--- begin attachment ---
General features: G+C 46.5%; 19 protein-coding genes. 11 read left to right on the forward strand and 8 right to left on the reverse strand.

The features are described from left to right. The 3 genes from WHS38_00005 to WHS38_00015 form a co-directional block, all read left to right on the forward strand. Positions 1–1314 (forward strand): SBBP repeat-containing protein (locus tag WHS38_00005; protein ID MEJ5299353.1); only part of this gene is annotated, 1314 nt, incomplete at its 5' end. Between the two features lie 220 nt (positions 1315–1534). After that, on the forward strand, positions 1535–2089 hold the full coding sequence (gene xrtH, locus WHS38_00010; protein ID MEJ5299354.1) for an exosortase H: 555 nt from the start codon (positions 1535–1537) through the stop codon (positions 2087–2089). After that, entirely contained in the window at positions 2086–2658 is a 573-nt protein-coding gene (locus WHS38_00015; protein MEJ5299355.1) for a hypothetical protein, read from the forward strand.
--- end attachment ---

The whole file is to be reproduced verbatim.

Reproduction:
General features: G+C 46.5%; 19 protein-coding genes. 11 read left to right on the forward strand and 8 right to left on the reverse strand.

The features are described from left to right. The 3 genes from WHS38_00005 to WHS38_00015 form a co-directional block, all read left to right on the forward strand. Positions 1–1314 (forward strand): SBBP repeat-containing protein (locus tag WHS38_00005; protein ID MEJ5299353.1); only part of this gene is annotated, 1314 nt, incomplete at its 5' end. Between the two features lie 220 nt (positions 1315–1534). After that, on the forward strand, positions 1535–2089 hold the full coding sequence (gene xrtH, locus WHS38_00010; protein ID MEJ5299354.1) for an exosortase H: 555 nt from the start codon (positions 1535–1537) through the stop codon (positions 2087–2089). After that, entirely contained in the window at positions 2086–2658 is a 573-nt protein-coding gene (locus WHS38_00015; protein MEJ5299355.1) for a hypothetical protein, read from the forward strand.